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What is the difference between these two ways of casting in Java?

  1. (CastingClass) objectToCast;

  2. CastingClass.class.cast(objectToCast);

The source of Class#cast(Object) is as follows:

public T cast(Object obj) {
if (obj != null && !isInstance(obj))
    throw new ClassCastException();
return (T) obj;

So, cast is basically a generic wrapper of the cast operation, but I still don't understand why you would need a method for it.

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OK, so I just realized that you can use cast to cast to a primitive type's wrapper. E.g. Integer i = int.class.cast("1234"); – Ben Simmons Nov 12 '09 at 20:27
@simmbot: you can write this, but it won't do what you most likely think it does. Try it. – Pavel Minaev Nov 12 '09 at 20:27
This would throw a ClassCastException, since String is not of type Integer. You would need Integer.valueOf("1234") in that case. – Ben Simmons Nov 12 '09 at 20:31
up vote 7 down vote accepted

You can only use the first form for statically linked classes.

In many cases that's not enough - for example, you may have obtained class instance using reflection or it was passed to your method as parameter; hence the second form.

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Right. In the first form, you're "baking" the cast in the source code. You can't change it without recompiling. The second form allows you to try to cast to an arbitrary class. – Noel Ang Nov 12 '09 at 21:16

Because you cannot just write (T)objectToCast, when T is a generic type parameter (due to type erasure). Java compiler will let you do that, but T will be treated as Object there, so the cast will always succeed, even if the object you're casting isn't really an instance of T.

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Hi Pavel, would you mind explaining this a little more? cast appears to do just that: return (T) obj; – Ben Simmons Nov 12 '09 at 20:35
You can most certainly write that. It merely emits a compiler warning. – meriton Nov 12 '09 at 20:38
@meriton: good point, edited. What I wanted to say is that the cast still won't do what it should really do. – Pavel Minaev Nov 12 '09 at 21:23
@simmbot: it does, but it also does an explicit type check before doing that (since the cast itself won't do that). So it's just as typesafe as a normal (Type)object cast - it will only return a reference of type T if the object actually extends or implements T, and otherwise it will throw. – Pavel Minaev Nov 12 '09 at 21:25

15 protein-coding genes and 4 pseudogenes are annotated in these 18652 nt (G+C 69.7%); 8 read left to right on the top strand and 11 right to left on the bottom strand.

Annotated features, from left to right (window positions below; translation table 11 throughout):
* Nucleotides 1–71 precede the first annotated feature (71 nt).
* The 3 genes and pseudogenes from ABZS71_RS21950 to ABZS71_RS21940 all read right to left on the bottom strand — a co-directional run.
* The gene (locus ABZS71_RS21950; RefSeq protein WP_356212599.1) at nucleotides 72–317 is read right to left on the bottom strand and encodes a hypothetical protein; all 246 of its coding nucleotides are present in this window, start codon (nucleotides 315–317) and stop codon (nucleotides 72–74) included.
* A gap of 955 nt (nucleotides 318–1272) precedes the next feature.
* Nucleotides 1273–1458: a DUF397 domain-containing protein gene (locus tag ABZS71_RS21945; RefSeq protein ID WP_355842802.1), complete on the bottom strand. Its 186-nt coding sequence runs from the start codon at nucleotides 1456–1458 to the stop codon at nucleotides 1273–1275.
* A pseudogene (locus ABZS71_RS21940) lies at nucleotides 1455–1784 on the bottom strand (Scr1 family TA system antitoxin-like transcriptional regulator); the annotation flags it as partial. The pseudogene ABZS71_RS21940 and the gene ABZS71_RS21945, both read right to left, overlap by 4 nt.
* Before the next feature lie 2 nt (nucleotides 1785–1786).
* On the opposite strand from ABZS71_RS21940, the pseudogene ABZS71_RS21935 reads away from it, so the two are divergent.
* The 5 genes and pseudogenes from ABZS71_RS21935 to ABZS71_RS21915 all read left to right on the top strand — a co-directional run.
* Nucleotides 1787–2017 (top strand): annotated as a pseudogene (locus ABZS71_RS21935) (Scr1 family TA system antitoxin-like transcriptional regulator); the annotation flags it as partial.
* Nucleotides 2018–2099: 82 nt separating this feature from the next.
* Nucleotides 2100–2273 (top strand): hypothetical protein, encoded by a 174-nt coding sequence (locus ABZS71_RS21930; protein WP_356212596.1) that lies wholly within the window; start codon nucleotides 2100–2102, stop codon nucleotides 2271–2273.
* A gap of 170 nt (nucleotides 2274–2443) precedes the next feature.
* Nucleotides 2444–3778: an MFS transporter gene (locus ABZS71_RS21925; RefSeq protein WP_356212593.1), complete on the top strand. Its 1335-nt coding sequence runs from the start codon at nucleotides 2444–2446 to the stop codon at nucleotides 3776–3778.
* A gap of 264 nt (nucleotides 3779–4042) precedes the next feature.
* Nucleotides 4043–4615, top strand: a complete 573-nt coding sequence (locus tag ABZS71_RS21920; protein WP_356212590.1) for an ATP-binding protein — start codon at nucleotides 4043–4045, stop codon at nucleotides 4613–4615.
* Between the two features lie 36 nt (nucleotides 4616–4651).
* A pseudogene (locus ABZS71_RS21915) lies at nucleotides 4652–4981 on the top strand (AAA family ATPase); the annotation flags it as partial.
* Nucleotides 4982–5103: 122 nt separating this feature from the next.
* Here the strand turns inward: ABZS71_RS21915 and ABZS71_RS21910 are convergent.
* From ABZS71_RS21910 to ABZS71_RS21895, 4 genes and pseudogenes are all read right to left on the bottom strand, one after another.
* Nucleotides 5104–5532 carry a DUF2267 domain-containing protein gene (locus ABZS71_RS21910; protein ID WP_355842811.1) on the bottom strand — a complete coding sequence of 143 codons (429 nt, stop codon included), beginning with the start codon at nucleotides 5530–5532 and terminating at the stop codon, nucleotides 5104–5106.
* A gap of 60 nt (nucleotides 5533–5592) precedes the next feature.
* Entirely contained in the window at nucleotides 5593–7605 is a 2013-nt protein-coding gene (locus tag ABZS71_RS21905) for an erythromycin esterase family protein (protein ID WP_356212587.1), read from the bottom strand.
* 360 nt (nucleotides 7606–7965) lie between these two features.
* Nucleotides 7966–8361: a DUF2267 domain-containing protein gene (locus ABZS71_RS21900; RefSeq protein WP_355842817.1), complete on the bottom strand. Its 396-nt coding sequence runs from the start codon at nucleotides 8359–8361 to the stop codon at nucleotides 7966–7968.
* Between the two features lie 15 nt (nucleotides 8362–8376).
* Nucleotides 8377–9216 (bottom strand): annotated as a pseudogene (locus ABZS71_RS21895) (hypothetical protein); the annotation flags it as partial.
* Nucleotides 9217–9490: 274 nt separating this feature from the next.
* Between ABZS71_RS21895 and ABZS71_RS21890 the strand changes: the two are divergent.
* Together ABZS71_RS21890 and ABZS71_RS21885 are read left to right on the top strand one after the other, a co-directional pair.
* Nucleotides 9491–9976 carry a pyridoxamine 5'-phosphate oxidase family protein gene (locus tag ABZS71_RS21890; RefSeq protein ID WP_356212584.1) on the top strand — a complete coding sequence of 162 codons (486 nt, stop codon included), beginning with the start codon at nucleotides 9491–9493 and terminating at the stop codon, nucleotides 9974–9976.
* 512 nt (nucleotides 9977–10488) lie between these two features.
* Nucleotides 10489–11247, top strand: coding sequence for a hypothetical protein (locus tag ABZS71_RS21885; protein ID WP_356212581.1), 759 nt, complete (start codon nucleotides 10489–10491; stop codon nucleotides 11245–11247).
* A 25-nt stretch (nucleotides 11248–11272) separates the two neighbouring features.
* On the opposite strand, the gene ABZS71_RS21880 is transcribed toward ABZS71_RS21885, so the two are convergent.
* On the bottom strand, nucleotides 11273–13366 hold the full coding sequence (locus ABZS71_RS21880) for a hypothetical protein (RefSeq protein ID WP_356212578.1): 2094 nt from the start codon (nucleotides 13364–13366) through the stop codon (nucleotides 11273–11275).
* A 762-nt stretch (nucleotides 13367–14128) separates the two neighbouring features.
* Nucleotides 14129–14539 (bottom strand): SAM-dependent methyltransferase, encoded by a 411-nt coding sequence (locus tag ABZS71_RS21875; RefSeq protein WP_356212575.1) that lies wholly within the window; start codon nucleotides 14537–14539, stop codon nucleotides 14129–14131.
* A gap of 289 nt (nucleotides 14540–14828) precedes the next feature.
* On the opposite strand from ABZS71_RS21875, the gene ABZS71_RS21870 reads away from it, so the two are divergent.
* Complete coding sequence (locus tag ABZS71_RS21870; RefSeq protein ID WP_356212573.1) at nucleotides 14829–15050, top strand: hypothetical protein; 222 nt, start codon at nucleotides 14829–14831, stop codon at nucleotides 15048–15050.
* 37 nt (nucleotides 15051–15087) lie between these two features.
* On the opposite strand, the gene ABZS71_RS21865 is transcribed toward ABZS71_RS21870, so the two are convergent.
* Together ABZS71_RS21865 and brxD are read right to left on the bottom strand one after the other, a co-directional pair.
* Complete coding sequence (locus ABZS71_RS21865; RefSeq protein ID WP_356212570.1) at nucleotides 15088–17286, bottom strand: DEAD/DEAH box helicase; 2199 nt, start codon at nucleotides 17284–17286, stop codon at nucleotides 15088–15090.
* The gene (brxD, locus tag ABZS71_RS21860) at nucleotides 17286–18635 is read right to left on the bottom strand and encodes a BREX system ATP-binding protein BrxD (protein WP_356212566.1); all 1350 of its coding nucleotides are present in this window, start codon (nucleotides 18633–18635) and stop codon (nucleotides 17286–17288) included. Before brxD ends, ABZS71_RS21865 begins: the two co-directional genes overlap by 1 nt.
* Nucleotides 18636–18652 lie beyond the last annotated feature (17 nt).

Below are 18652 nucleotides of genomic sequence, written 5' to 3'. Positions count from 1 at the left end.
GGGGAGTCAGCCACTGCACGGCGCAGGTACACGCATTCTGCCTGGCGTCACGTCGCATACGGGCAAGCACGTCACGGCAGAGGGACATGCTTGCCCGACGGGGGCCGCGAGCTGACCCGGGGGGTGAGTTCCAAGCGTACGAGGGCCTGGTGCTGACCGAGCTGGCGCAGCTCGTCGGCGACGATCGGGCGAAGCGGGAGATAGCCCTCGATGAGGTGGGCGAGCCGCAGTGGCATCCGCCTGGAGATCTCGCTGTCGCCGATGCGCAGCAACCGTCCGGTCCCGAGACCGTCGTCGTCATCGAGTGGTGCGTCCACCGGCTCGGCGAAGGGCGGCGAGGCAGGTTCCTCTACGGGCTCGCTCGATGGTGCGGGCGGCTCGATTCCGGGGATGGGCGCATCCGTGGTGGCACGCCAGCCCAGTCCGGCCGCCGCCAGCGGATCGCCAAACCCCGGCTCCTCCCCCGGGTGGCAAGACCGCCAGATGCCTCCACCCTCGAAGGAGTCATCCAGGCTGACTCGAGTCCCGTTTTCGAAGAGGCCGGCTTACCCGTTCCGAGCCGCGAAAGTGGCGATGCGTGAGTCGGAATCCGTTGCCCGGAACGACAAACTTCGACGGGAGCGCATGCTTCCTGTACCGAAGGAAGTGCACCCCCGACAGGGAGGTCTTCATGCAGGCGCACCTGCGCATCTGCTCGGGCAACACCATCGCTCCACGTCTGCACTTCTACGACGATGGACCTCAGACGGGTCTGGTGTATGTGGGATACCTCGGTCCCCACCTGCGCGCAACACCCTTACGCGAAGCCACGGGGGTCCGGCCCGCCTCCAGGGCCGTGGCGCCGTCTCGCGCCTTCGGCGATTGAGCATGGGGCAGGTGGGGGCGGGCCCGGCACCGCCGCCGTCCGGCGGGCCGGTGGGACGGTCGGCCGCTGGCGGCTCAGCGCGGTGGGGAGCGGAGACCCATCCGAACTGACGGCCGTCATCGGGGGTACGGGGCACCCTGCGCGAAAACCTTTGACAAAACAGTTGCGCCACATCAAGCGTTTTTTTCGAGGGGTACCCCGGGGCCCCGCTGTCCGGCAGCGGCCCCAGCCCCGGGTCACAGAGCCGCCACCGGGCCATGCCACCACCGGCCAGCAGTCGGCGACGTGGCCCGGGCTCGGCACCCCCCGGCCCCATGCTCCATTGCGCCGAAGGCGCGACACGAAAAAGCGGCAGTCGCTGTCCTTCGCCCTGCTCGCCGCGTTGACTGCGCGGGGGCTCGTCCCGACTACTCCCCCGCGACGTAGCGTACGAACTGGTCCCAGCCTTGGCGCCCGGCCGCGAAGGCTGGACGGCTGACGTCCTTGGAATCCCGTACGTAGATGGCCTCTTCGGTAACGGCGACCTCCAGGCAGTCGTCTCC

@PavelMinaev but the same does "static" cast (Type)object. If the object isn't instance of Type then the ClassCastException will be thrown, right? Then what's the difference between these two ways? – Leonid Semyonov Dec 6 '14 at 14:28

This first is an ordinary cast. It requires that the type to cast to is known at compile time. It verifies at compile time that the cast can be correct, and checks (if the type to cast to is not generic) that the cast is correct at runtime.

The second uses the reflection api. It requires that the class to cast to is known at runtime. It doesn't verify anything at compile time, but always checks that the cast is correct at runtime.

Type parameters are only known at compile type, hence you can not use the second approach for a type parameter (the expression T.class does not compile).

Dynamically loaded classes (for instance with Class.forName(String)) are only known at runtime, hence the first approach can not be used.

Edit: However, as Pavel points out, it makes no sense to cast to a dynamically loaded class. I agree that the only real usefulness of Class.cast(Object) is to cast to a type parameter for which you happen to have a class object available.

If the type to cast to does not contain a type parameter, the first approach is better, as the additional compile time checking can catch bugs, you lose no type safety at runtime, and get a shorter syntax to boot.

share|improve this answer
For dynamically loaded classes, though, why would you need a cast at all? A cast is usually to force the expression to have some type, but you don't know the type in advance in case of dynamically loaded classes. After all, if you have a dynamically loaded class, you don't know what T is in the call to Class<T>.cast(), so you'd just use the raw version, and then the return type would be Object - not much of a cast. It would check for type, but surely Class.isInstance() is a better way to do the same. All in all, it really seems to me that this is intended for generics only. – Pavel Minaev Nov 12 '09 at 22:17
You're right. Have edited my answer accordingly. – meriton Nov 12 '09 at 22:58

In the first one you have to hardcode the casting class.

( ClassToCast ) objectToCast;

In the second one the casting class maybe a parameter:

Class toCast = getClassToCast();

toCast.cast( objectToCast );
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Here you can find an use example wherein Class#cast() is used. It may give new insights.

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